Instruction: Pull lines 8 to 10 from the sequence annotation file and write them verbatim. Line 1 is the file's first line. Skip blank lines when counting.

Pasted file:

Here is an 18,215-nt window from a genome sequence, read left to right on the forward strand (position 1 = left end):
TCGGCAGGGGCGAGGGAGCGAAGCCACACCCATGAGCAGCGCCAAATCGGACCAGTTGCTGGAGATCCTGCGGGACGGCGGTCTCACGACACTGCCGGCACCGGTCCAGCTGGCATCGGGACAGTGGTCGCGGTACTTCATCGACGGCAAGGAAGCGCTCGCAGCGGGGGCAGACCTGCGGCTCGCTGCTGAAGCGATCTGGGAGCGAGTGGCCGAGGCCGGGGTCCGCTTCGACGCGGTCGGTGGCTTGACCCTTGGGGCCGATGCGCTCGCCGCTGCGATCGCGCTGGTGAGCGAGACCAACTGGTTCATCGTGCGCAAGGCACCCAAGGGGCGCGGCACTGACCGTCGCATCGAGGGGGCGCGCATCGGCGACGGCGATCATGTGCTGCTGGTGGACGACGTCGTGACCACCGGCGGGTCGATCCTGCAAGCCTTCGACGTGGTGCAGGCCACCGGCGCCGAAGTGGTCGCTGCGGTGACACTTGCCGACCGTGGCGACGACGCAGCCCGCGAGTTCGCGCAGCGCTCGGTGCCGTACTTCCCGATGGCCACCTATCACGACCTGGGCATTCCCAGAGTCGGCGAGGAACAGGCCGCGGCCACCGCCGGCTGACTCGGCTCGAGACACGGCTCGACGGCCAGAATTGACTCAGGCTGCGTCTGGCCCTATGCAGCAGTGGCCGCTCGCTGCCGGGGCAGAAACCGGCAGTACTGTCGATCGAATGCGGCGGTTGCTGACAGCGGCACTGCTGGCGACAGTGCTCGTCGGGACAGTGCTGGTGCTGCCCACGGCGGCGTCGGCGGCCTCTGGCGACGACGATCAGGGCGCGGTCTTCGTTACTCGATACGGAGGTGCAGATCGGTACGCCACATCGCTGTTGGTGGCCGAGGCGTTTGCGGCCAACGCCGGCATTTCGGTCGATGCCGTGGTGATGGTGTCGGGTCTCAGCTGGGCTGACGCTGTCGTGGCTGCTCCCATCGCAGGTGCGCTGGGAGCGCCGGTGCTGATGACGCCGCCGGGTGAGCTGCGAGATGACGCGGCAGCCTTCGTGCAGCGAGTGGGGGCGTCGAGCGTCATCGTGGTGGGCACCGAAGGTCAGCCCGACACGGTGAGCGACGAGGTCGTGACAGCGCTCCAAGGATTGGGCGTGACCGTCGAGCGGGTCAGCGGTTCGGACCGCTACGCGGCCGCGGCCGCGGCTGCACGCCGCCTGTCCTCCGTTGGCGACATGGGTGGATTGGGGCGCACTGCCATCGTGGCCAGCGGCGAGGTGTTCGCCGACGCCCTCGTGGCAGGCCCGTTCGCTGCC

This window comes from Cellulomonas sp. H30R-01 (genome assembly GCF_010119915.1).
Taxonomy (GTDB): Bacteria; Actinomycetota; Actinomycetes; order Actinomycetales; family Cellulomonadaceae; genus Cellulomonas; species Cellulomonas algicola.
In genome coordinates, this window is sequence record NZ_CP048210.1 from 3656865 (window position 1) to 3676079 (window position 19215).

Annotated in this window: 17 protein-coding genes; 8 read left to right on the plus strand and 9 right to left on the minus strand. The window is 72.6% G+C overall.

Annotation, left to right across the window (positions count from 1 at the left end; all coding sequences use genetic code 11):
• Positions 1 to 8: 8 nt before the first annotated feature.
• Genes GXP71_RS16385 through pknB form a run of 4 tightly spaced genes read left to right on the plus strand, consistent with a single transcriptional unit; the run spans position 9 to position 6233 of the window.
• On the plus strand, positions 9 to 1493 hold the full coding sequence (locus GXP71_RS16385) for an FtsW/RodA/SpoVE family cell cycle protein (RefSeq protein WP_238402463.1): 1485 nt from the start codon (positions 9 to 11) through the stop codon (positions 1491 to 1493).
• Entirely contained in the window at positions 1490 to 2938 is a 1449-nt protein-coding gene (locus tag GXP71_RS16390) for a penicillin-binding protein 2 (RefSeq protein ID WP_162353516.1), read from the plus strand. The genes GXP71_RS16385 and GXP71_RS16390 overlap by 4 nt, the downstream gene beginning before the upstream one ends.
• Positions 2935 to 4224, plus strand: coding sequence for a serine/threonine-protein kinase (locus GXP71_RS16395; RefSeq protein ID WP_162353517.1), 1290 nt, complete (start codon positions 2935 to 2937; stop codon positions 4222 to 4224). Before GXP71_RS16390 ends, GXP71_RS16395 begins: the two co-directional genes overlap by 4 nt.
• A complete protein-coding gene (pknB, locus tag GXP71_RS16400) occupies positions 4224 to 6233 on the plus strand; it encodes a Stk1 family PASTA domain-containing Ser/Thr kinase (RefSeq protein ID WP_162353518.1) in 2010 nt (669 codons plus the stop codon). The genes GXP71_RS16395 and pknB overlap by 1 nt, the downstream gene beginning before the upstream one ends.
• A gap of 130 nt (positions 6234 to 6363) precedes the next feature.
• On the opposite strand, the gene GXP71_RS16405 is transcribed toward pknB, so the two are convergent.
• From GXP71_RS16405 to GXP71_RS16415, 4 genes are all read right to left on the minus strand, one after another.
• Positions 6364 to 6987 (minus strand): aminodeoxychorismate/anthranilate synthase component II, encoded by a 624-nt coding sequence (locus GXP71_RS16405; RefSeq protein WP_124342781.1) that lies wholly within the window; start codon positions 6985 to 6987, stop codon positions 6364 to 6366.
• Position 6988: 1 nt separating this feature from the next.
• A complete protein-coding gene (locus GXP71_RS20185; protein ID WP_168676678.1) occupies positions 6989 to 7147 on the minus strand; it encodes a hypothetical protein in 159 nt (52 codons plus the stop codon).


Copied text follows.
• Positions 1 to 8: 8 nt before the first annotated feature.
• Genes GXP71_RS16385 through pknB form a run of 4 tightly spaced genes read left to right on the plus strand, consistent with a single transcriptional unit; the run spans position 9 to position 6233 of the window.
• On the plus strand, positions 9 to 1493 hold the full coding sequence (locus GXP71_RS16385) for an FtsW/RodA/SpoVE family cell cycle protein (RefSeq protein WP_238402463.1): 1485 nt from the start codon (positions 9 to 11) through the stop codon (positions 1491 to 1493).